In Jenkins v. Bakst, the plaintiff brought a legal malpractice suit against his attorney.
Jenkins v. Bakst, 130 N.E.3d 199 (Mass. App. 2019). The plaintiff alleged that the defendant was
negligent in negotiating the stock buy-back clause in the plaintiff’s employment agreement with
his employer. Id. The plaintiff wanted the defendant to negotiate a fair market valuation for the
stock buy-back clause in his employment agreement. Id. at 205. However, the defendant and the
attorney on behalf of the employer could not agree to this form of valuation for the stock buy-
back clause. Id. at 203. Rather, the parties agreed on an alternative valuation method. Id. The
plaintiff himself never negotiated the market value formula that he desired. Id. at 205.
The court affirmed summary judgement for the defendant. Id. at 206. The court noted that
an attorney is not the guarantor of a particular result in negotiations, and the failure to reach a
particular result is not malpractice. Id. at 204. Notably, the plaintiff conceded that he signed and
read the employment agreement prior to signing it, and he initialed the pages that contained the
defendant’s alternative valuation method. Id. at 203. The defendant also testified that he
explained his alternative valuation method to the plaintiff prior to the negotiation with his
employer; while the plaintiff testified that he could not remember his conversations with the
defendant prior to the negotiation. Id. Therefore, the plaintiff could not confirm or deny the
defendant’s testimony that he explained the alternative valuation method to the plaintiff prior to
negotiation with his employer. Id. Importantly, the court explains that the case would be different
if the plaintiff had claimed that the defendant had misled him as to the meaning of the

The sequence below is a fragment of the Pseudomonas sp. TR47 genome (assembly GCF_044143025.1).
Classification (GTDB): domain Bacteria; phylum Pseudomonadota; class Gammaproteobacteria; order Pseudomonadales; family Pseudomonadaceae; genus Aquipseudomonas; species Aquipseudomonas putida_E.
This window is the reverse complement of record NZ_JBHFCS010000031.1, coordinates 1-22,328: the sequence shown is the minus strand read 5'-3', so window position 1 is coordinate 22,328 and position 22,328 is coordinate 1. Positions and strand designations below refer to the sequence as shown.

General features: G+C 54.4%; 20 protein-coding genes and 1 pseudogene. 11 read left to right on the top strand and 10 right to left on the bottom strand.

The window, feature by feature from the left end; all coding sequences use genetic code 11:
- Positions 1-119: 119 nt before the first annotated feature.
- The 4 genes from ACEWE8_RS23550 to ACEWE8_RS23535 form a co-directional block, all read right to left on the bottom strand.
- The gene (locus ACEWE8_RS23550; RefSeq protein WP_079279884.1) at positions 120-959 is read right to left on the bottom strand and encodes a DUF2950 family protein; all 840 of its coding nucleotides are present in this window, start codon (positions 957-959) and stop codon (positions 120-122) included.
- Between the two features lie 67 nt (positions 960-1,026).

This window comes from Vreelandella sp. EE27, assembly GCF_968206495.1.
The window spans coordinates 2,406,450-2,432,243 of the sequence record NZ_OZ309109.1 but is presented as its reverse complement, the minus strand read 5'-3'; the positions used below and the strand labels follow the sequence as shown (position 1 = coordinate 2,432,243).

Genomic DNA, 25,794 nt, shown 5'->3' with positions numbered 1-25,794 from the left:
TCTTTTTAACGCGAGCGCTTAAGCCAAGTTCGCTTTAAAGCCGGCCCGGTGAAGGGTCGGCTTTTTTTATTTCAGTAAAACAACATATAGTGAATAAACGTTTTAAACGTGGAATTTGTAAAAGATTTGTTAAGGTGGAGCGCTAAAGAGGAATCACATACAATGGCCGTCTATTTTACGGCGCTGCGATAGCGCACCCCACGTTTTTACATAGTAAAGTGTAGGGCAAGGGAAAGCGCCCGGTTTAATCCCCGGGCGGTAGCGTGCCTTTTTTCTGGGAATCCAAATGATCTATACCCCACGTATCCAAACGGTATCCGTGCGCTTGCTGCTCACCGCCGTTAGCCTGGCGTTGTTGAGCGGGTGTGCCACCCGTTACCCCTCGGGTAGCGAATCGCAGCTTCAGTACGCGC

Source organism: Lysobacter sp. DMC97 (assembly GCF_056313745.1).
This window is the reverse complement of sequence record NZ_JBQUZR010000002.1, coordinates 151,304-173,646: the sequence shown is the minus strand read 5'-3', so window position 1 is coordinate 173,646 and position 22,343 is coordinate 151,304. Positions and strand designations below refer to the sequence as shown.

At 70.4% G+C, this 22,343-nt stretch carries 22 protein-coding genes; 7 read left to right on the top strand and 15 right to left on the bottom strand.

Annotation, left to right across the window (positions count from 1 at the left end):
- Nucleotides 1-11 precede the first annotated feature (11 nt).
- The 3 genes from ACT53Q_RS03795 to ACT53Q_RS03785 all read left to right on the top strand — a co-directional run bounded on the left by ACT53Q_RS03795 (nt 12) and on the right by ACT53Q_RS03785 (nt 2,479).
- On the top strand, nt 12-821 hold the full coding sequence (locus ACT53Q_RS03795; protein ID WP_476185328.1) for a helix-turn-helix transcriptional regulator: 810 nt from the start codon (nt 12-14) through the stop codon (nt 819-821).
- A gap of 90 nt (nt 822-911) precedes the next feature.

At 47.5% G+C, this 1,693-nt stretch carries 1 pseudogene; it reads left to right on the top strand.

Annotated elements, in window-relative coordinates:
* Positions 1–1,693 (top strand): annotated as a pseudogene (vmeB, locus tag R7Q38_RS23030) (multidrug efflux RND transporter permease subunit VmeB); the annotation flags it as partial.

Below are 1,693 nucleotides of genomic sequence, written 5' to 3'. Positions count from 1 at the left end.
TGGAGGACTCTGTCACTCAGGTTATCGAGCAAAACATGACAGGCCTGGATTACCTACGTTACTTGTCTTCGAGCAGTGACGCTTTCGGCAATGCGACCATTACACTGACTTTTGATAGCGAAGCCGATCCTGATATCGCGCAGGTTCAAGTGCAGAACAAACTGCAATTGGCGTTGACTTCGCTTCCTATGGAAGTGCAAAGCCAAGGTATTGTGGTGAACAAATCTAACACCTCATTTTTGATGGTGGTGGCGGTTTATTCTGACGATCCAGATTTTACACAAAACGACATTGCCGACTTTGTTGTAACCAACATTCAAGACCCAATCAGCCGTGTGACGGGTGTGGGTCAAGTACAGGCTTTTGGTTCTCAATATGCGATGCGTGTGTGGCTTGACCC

employment agreement, or if he concealed the language or the meaning of the agreement from
him. Id. at 204.
Here, the attorney did not commit malpractice just because he did not achieve the client’s
desired result. Before reaching a different result, the attorney did inform the client as to an
alternative valuation method for the stock buy-back clause that he had used in other similar
negotiations on behalf of other clients. The attorney here complied with Rule 1.4(a)(2) of the
ABA Model Rules of Professional Conduct. The consultation between the attorney and client
was reasonable, as the discussion occurred before negotiations, as opposed to the attorney
negotiating the deal and then explaining the alternative method after the deal was already
drafted. Additionally, the plaintiff here read and signed the employment agreement, as well as
initialed the page that contained the alternative valuation method—this is evidence of the
attorney’s compliance with MR 1.4(a)(3). The client signed the agreement, and notably initialed
the page with the alternative valuation method that he complained of. The client was reasonably
informed about the status of the matter, as evidenced by his signature and initials he signed on
the negotiation agreement.
Summary judgement was appropriate in this legal malpractice case because there was no
evidence to support that the attorney breached his duty to his client. In fact, the plaintiff could
not dispute that the defendant attorney explained the alternative valuation method to him—the
plaintiff simply could not remember.